Turner Prize winner Duncan Campbell is heir to €60m fortune
Artists are renowned for their struggle to make ends meet so when Turner Prize winner Duncan Campbell spoke of the difference the €25,000 prize money would make to his life, no one batted an eyelid.
Speaking after accepting the coveted award in a ceremony at Tate Britain, London, Campbell claimed he had modest ambitions to spend the life-changing prize money on "life stuff" like rent, food and studio space.
"This will make a big difference to me," he said.
"Even being nominated for the prize has given me great heart."
The artist joked: "A friend of mine was reminding me recently about the poet WB Yeats, who, when a journalist phoned him to tell him he was about to receive the Nobel Prize for Literature, the first question he asked was 'how much?'. I already know how much. This money will make a huge difference to me."
But few know Duncan is actually heir to a €60m fortune.
His father, Paddy Campbell, built a successful catering company that was eventually bought by Aramark for €64.5m.
Campbell Catering had been set up by Paddy Campbell and Duncan's mother Veronica in their own kitchen.
The company, which employed 5,000 people, was the saviour of another, Bewleys, which Paddy expanded from an ailing cafe into a multinational tea and coffee supplier.
His parents have featured on the Sunday Independent rich list for several years and his father, now in his 70s, is a successful artist in his own right.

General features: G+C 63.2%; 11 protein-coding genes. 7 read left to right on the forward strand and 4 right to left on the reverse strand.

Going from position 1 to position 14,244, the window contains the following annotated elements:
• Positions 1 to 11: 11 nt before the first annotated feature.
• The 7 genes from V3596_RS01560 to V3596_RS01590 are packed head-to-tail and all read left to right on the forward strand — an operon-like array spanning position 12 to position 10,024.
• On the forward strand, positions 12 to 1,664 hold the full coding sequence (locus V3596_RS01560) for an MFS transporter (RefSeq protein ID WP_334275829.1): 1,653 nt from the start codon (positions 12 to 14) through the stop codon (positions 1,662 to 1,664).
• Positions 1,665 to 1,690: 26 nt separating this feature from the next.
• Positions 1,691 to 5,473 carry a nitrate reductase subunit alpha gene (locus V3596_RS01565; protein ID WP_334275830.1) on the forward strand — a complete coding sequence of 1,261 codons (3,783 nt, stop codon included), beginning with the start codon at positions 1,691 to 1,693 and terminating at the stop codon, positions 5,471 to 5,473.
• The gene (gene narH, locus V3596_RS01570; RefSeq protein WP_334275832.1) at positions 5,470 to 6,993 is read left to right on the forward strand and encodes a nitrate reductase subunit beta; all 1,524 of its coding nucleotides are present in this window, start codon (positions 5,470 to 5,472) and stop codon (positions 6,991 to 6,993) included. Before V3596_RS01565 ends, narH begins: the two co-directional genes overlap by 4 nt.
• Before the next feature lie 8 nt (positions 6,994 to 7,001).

The Dubliner became an extremely accomplished sculptor, producing the official bust of President Mary McAleese as well as other high-profile commissions. Campbell divides his time between studios in Italy and Ireland.
Meanwhile, Glasgow-based Duncan, who was the bookmakers' favourite to land the Turner Prize, was on the shortlist for the prestigious and provocative contemporary art prize along with James Richards, Ciara Phillips and Tris Vonna-Michell.
His video, 'It for Others', was inspired by a 1953 documentary video that reflects on African art and includes a dance sequence inspired by Karl Marx.
The jury described the winning work as "an ambitious and complex film which rewards repeated viewing".
Campbell described his 54-minute film as "episodic" and hoped people would watch it from beginning to end. "Ideally you might watch it twice," he said.
Established in 1984, the Turner Prize is awarded to a contemporary artist under 50, living, working or born in Britain, who is judged to have put on the best exhibition of the last 12 months.
Campbell is the fourth graduate from the Glasgow School of Art to have won the prize in the last 10 years.